This blog is part of our year-end “Why We’re Thankful” series, highlighting the Bicycle Coalition’s—and your—accomplishments of 2014.

You’ve seen that green paint in Philadelphia lanes this year. You saw some bicycle boxes in Philadelphia streets. Green paint in lanes send a clear message to drivers in urban areas: Streets are not merely for car traffic. They’re multimodal public spaces. And, as such, they make streets safer by telling cars to watch out for us.

New green conflict zone at Logan's Circle (photo credit: Mayor's Office of Transportation & Utilities)

New green conflict zone at Logan’s Circle (photo credit: Mayor’s Office of Transportation & Utilities)


The Bicycle Encourage and Enhancement Project was begun in 2014 specifically for projects like putting green paint at 34 conflict zones where bike lanes cross over right-turn lanes. The first one went in at 6th and Market—and for anyone commuting south on 6th Street in the mornings, you know how important that green paint can be.

The project is funded using cashflow from safety cameras installed at red lights all over the city. So, when a car or truck does something illegal and there’s no police officer around to enforce the law, that driver will get a ticket regardless.

Other Philly projects part of Bicycle Encourage and Enhancement include:

  • Spring Garden Street West Gateway: new and improved bike lane markings and bike boxes connecting Spring Garden St to Eakins Oval. (This project is being funded by the William Penn Foundation and was coordinated by the Pennsylvania Environmental Council.)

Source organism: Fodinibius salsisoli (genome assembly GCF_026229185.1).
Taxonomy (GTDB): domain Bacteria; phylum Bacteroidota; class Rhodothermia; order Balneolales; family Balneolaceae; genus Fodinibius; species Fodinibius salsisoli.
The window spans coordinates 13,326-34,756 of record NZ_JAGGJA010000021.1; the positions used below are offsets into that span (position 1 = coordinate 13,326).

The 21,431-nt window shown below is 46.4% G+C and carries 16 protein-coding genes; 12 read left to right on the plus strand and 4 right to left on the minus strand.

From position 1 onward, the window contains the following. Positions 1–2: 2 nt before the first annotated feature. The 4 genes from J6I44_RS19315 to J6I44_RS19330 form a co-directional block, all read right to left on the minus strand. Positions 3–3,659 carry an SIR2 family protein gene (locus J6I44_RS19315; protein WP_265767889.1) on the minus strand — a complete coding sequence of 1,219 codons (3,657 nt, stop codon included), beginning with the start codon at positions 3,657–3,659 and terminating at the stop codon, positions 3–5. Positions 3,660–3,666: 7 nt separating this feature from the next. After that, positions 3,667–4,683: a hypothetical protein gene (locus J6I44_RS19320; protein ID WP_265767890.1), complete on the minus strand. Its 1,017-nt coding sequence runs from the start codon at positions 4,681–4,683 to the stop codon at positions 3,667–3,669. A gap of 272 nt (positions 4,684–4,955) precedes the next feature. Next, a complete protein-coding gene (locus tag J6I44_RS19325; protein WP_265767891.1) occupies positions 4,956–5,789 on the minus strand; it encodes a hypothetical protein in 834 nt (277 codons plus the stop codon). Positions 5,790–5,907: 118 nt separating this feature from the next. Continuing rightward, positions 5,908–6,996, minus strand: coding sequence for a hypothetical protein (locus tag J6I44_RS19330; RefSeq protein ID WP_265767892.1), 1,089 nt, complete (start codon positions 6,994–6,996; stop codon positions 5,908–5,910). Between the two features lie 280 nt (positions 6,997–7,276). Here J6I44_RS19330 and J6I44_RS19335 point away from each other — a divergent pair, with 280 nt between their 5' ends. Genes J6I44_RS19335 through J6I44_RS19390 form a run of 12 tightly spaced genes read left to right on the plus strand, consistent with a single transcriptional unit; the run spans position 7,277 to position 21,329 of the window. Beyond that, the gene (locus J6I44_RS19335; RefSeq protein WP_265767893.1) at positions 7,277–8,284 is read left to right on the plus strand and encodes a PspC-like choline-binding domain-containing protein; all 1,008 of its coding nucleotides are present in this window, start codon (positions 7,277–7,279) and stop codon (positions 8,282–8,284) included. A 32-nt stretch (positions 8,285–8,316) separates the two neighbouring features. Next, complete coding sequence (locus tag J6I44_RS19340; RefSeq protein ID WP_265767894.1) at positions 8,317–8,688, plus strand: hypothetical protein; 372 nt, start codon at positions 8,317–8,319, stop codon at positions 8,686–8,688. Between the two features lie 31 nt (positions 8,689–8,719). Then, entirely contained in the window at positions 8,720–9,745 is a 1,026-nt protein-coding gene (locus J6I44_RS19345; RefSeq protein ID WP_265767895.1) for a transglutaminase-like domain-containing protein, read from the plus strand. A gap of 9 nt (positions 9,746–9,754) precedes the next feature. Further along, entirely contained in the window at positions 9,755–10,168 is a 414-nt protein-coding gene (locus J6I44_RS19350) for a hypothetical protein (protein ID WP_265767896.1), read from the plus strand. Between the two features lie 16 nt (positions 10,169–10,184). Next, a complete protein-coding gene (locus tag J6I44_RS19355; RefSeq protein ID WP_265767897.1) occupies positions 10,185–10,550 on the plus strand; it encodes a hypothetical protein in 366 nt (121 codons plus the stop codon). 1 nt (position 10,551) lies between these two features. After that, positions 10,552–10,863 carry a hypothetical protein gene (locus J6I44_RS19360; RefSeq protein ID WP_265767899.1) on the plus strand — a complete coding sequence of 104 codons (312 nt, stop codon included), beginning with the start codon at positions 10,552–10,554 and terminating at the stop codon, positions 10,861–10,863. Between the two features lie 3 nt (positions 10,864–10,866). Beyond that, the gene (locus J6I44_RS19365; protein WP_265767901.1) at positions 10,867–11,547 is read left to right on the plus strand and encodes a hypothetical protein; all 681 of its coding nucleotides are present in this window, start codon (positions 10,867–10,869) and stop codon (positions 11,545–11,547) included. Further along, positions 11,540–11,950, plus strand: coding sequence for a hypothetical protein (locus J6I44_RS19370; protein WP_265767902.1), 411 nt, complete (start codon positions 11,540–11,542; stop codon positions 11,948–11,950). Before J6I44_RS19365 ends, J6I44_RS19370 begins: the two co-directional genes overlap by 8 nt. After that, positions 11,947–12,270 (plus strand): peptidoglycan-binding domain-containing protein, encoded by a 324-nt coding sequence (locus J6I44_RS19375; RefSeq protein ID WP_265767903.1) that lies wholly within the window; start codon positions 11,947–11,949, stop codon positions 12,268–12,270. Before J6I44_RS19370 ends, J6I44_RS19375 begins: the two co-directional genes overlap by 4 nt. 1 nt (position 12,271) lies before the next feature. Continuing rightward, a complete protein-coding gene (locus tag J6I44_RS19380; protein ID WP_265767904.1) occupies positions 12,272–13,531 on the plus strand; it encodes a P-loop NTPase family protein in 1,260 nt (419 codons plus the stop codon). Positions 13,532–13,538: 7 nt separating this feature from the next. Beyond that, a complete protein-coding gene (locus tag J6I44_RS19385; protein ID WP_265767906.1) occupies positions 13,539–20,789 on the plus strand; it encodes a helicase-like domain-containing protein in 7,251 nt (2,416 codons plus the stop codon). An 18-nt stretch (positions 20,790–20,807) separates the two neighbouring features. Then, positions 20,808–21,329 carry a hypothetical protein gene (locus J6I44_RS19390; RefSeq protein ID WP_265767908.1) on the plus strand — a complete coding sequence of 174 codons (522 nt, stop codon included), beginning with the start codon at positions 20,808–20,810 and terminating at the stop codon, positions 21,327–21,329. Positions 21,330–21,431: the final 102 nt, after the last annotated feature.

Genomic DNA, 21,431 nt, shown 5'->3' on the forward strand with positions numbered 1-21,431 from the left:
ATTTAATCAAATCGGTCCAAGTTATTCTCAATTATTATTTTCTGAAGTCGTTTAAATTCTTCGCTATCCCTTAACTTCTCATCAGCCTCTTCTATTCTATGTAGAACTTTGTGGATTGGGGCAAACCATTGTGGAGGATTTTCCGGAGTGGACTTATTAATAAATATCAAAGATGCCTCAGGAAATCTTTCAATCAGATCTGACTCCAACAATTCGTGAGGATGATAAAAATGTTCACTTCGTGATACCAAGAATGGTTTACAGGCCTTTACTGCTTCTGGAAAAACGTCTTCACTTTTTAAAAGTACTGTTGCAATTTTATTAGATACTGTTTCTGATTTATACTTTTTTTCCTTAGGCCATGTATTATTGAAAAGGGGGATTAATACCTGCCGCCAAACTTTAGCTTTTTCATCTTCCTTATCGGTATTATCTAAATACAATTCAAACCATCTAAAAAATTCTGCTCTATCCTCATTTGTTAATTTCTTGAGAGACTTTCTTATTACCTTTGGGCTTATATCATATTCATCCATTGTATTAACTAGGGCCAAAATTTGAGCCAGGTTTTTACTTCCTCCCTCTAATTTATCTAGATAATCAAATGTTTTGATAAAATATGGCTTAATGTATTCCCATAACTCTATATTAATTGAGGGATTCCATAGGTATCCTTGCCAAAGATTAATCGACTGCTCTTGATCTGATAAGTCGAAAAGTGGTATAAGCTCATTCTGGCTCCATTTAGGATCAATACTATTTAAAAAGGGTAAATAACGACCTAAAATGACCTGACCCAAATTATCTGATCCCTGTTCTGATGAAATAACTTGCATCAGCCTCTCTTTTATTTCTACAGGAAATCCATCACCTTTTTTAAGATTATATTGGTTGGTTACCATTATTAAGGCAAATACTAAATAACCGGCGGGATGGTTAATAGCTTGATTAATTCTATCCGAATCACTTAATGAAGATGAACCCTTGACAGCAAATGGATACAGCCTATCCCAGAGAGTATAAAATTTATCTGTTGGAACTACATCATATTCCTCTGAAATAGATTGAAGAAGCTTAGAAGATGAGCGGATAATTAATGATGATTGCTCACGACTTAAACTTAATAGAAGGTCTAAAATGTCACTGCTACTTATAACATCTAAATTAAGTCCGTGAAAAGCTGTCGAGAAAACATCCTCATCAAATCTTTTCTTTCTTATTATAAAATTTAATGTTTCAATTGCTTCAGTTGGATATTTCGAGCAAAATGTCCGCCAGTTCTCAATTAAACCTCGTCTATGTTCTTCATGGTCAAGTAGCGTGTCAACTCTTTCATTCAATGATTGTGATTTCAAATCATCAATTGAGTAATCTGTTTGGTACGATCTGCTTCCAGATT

• Columbus Blvd: new bike lane lines between Race St and Spring Garden, replacing the City’s first shared-lane markings (installed before the adoption of the modern sharrow).
  • Torresdale Avenue: refreshing bike lanes along Torresdale from Linden Ave in the far Northeast to O Street adjacent to the Erie-Torresdale Station.

The Bicycle Coalition and the people of Philadelphia couldn’t have made this accomplishment happen—or any of our accomplishments, for that matter—without your help. We need your participation to continue our work in 2015 and beyond. So, if you’re not yet, consider becoming a member of the Bicycle Coalition.

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